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Dear Editor,

I could not believe what I was reading concerning the letter complaining about noise from Roebling Road Raceway. The person complaining stated that she had lived nearby the track since 1978. Roebling Road Raceway has been in existence since 1959, a tad bit earlier than 1978.

Let me say that I was exposed to racing, due to our local track. It’s a hobby that has turned into a passion. I myself live in south Effingham and can hear the track from my house as well. But, it isn’t noise to me — it’s sweet music to my ears.

Many children in the area that hear the track, come and watch right outside the gates, for free. They love watching the cars race down the front straight and for many may be the only opportunity to see such an event.

As for the noise levels, it is monitored every day and kept to a minimum. In fact, the decibels are so low that I, along with many others, have to modify our mufflers in order to race there. I travel throughout the Southeast and it’s the only track that I have to use special mufflers to keep the noise level in compliance. The managers of the track do not bend the rules for anything related to safety or noise. In addition, the track never allows racecars with loud mufflers to even be started until 8 a.m. and never after 6 p.m. There is no night racing allowed and they have quiet time on Sunday from 11 a.m. to noon (sometimes longer) to observe church services.

They also employ local people to manage the track, facilitate as corner workers, concession stands and emergency employees. Also, if 200 people show up to race or watch the races, those 200 people need hotel rooms, meals to eat and shop locally. That puts tax dollars in our local economy and stimulates growth. A nuisance tax? I really don’t think President Obama needs any help raising taxes. It’s a change I personally can do without.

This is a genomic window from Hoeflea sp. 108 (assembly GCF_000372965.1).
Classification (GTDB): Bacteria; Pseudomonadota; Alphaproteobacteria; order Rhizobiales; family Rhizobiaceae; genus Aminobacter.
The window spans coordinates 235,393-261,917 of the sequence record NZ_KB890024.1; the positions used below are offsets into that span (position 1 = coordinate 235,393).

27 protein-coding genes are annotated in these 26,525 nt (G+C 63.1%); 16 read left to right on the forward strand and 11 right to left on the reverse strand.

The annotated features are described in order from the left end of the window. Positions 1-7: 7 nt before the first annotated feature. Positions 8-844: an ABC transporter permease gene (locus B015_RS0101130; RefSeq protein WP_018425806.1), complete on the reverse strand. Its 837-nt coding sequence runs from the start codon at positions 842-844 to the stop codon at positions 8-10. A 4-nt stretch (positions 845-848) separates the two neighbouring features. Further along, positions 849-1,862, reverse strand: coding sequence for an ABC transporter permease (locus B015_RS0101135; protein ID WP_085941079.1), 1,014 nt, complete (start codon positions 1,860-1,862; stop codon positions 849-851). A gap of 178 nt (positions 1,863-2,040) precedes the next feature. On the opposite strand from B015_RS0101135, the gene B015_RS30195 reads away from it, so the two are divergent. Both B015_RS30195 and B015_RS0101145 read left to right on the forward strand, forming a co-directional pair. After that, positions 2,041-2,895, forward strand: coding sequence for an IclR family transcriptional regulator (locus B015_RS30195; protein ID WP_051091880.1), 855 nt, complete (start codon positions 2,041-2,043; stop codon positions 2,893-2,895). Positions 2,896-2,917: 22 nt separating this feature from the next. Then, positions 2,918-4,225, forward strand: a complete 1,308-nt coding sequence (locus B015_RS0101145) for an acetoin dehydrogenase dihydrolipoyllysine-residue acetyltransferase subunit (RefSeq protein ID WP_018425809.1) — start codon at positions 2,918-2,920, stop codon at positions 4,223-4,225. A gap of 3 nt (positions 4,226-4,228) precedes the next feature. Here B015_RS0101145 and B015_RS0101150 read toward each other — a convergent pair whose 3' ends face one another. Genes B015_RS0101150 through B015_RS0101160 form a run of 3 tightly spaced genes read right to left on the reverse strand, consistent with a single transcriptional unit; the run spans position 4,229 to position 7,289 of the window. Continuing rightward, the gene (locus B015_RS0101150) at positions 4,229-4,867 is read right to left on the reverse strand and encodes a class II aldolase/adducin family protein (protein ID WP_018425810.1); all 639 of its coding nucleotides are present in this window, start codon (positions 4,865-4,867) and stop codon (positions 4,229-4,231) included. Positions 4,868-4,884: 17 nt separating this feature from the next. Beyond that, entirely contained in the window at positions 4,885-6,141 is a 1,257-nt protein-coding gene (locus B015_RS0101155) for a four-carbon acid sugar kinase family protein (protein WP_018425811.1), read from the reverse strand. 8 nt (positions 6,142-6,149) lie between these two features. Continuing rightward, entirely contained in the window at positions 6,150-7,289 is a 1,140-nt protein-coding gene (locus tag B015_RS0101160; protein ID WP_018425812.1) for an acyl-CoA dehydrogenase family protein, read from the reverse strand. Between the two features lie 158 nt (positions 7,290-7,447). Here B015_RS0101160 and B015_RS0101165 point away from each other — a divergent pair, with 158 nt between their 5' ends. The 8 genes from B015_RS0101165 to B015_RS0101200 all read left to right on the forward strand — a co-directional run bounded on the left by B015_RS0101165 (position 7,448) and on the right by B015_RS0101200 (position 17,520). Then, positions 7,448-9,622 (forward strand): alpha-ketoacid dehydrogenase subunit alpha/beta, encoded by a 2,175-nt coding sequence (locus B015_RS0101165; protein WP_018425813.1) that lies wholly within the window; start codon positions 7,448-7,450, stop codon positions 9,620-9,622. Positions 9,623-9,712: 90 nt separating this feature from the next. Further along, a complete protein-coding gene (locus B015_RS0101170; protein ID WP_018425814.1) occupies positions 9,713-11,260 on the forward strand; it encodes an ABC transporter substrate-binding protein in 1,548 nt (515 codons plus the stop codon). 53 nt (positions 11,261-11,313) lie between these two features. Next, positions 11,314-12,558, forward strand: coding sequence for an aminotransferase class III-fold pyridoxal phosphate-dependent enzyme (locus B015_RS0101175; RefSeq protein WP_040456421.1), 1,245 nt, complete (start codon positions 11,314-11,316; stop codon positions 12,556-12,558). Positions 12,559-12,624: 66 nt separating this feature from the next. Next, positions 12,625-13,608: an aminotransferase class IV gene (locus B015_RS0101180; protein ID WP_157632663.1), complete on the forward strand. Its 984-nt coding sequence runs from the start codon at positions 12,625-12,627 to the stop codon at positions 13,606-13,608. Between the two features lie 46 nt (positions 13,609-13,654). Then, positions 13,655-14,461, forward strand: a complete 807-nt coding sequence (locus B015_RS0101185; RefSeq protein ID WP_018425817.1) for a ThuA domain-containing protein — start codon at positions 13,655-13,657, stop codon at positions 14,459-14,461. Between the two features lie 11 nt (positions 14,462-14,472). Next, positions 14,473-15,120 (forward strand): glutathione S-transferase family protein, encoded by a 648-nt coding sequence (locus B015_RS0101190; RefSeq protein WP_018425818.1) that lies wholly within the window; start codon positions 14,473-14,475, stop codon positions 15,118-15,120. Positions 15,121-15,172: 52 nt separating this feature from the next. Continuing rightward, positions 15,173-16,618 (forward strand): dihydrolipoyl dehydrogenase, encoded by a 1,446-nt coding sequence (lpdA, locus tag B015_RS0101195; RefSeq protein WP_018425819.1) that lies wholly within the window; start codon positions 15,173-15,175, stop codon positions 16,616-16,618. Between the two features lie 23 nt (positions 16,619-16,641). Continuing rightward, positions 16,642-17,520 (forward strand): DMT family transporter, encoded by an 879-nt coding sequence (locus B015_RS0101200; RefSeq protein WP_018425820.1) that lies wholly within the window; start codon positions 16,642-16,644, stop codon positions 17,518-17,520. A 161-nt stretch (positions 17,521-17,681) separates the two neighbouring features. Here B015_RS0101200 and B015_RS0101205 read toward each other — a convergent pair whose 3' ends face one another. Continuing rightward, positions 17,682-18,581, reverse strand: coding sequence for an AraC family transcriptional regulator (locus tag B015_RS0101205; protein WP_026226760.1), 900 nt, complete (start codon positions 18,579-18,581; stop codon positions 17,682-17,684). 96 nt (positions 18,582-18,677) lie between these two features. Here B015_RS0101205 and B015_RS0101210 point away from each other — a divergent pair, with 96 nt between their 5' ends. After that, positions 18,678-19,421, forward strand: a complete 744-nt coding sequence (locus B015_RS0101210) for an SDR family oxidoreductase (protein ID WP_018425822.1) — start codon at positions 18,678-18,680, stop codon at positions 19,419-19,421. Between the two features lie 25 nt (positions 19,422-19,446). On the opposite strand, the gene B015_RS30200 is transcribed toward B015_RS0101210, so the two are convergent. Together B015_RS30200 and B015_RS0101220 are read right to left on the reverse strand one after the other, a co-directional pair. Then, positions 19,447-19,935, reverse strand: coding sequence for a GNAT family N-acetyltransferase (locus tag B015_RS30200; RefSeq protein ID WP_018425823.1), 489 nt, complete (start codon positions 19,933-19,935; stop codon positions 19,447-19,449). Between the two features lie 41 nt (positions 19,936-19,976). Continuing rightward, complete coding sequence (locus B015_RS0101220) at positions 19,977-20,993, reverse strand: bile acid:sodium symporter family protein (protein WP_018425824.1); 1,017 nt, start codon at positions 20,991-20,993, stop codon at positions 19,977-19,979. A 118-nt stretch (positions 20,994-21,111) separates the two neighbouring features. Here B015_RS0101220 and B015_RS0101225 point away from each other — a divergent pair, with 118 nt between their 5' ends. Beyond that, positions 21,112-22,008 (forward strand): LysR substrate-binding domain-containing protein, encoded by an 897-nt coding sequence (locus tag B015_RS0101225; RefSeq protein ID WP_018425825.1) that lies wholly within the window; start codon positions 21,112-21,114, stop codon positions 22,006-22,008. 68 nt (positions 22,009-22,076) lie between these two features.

Limiting the days to weekdays would kill the track completely. Most racers and drivers are weekenders like myself and have jobs during the week. Roebling goes well beyond the call of duty to keep area residents happy, which includes noise regulation, hours regulation and observing speed limits even outside the gates. They really do care about the residents. If we placed any further limits on the track, might as well close it and make it a landfill or something. Would that be positive and peaceful?

If this is such a “nuisance” for Ms. Collier, then perhaps a move is in order. Seriously, you don’t move beside a train track and expect to never hear a train. Nor would you write letters to the editor trying to organize a lynch mob to go against the railroad. After all, they were there first (reality check). Everyone has a choice of where to live. Roebling has a great deal of history dating back 50 years and is a treasure to some. But, you can’t please everybody.

Roger L. Burdette Jr.